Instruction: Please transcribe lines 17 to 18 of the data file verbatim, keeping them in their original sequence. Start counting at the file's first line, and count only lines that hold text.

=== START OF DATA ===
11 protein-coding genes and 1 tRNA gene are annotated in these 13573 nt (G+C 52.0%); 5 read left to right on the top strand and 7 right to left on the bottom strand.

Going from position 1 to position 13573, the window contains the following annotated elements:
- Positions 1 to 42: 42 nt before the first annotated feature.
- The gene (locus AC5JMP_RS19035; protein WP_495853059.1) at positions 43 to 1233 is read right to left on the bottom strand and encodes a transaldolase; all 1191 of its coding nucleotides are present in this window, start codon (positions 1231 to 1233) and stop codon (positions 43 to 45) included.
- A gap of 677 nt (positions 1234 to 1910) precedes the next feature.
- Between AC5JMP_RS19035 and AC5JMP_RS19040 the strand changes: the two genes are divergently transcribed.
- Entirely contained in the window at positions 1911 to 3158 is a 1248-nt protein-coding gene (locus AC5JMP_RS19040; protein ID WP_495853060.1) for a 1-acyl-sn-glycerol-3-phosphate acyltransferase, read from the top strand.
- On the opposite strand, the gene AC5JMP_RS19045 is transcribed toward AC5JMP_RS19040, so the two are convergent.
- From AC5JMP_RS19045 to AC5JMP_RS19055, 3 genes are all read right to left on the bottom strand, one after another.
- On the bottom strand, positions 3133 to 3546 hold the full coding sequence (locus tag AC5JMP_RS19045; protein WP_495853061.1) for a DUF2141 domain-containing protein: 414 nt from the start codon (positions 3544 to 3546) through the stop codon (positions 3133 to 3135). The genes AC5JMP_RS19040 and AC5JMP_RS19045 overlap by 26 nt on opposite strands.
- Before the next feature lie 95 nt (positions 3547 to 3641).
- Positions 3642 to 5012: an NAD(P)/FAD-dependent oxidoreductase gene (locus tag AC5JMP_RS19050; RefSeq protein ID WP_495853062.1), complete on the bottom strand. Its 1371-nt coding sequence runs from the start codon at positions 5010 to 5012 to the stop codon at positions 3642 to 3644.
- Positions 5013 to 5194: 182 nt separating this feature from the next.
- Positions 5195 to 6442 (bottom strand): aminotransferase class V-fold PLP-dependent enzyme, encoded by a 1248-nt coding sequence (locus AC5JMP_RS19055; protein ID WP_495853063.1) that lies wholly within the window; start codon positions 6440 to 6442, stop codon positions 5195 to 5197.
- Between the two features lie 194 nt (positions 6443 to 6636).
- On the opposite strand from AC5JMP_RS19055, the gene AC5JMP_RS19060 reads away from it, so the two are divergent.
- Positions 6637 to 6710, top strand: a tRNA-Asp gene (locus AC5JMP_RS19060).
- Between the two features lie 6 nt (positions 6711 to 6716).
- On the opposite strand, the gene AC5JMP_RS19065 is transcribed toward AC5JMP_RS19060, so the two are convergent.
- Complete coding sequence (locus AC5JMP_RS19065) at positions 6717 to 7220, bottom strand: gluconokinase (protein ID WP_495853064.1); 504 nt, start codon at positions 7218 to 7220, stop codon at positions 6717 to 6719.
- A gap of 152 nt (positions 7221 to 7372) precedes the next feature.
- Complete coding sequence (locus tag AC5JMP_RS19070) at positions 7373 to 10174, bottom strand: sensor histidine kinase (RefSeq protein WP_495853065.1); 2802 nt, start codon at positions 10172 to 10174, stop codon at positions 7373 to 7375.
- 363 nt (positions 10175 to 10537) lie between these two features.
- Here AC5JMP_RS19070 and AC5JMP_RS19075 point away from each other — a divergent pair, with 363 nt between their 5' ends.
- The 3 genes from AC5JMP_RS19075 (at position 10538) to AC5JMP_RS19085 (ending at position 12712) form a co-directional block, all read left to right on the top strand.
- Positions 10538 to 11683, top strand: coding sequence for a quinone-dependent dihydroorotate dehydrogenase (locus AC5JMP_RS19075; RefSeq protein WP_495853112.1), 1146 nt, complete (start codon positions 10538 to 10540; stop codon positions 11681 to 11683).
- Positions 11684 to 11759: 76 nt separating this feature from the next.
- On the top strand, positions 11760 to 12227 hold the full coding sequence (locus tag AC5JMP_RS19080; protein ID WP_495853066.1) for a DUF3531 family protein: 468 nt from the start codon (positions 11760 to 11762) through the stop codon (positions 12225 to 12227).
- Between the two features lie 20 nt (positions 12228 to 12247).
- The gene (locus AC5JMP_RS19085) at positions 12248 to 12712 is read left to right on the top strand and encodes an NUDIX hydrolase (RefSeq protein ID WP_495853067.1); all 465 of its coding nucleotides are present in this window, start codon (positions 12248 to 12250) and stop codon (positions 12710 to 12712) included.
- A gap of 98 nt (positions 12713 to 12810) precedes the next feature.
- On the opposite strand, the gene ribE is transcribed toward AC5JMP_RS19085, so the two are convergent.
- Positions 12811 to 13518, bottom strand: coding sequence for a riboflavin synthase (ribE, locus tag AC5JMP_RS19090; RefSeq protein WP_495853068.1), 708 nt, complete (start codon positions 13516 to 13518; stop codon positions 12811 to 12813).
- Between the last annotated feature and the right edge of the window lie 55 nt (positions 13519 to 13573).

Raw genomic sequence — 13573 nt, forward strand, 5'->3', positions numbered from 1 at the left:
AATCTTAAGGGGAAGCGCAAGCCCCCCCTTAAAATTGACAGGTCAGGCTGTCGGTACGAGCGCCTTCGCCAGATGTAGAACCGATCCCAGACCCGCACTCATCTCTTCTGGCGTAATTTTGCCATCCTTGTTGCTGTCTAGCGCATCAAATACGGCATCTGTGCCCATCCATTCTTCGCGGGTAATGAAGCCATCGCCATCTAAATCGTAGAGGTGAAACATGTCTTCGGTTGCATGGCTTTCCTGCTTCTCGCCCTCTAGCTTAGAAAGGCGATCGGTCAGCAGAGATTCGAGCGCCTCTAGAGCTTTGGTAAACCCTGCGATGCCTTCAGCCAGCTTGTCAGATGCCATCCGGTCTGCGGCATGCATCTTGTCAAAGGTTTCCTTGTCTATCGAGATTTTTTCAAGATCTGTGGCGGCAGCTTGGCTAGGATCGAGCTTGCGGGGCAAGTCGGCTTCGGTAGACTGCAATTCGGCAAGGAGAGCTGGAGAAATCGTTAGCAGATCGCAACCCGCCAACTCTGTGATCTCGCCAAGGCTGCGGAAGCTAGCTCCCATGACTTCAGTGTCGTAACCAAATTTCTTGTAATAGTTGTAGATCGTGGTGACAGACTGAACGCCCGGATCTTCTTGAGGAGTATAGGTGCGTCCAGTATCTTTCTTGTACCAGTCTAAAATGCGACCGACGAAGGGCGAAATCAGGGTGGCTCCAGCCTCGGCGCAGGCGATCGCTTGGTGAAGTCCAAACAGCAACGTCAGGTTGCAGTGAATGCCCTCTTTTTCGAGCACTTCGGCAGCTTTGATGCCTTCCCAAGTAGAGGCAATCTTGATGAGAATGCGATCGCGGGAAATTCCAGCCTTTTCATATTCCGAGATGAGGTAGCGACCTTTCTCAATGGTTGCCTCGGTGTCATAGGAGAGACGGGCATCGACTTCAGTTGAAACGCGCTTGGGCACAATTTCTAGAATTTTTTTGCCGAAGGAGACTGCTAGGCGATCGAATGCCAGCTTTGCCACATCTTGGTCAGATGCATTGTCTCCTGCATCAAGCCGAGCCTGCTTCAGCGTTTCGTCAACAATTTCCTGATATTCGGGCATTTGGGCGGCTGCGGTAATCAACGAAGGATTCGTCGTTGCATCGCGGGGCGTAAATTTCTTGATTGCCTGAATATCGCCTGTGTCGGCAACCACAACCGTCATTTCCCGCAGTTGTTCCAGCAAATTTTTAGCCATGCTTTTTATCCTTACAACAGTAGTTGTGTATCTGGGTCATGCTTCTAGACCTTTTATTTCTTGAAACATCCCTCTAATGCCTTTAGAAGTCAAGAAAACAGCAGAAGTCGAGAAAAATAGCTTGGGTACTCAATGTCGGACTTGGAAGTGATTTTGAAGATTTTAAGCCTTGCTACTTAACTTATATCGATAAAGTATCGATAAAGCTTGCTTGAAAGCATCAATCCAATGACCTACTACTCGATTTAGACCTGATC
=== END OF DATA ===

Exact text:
- Positions 6637 to 6710, top strand: a tRNA-Asp gene (locus AC5JMP_RS19060).
- Between the two features lie 6 nt (positions 6711 to 6716).